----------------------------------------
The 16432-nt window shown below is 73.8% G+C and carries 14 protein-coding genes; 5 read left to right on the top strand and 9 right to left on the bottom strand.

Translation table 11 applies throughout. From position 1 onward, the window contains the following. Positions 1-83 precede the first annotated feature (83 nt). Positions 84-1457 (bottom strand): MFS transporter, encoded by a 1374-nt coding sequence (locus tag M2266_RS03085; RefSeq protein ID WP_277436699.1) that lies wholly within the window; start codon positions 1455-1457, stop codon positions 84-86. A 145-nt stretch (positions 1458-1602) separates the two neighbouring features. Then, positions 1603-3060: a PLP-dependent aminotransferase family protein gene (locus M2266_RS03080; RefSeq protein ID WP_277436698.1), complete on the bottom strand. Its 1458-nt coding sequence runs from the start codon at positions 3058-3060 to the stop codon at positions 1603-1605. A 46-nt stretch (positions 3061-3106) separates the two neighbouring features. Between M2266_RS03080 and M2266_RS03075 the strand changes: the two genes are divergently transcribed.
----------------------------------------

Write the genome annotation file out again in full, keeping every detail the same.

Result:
The 16432-nt window shown below is 73.8% G+C and carries 14 protein-coding genes; 5 read left to right on the top strand and 9 right to left on the bottom strand.

Translation table 11 applies throughout. From position 1 onward, the window contains the following. Positions 1-83 precede the first annotated feature (83 nt). Positions 84-1457 (bottom strand): MFS transporter, encoded by a 1374-nt coding sequence (locus tag M2266_RS03085; RefSeq protein ID WP_277436699.1) that lies wholly within the window; start codon positions 1455-1457, stop codon positions 84-86. A 145-nt stretch (positions 1458-1602) separates the two neighbouring features. Then, positions 1603-3060: a PLP-dependent aminotransferase family protein gene (locus M2266_RS03080; RefSeq protein ID WP_277436698.1), complete on the bottom strand. Its 1458-nt coding sequence runs from the start codon at positions 3058-3060 to the stop codon at positions 1603-1605. A 46-nt stretch (positions 3061-3106) separates the two neighbouring features. Between M2266_RS03080 and M2266_RS03075 the strand changes: the two genes are divergently transcribed.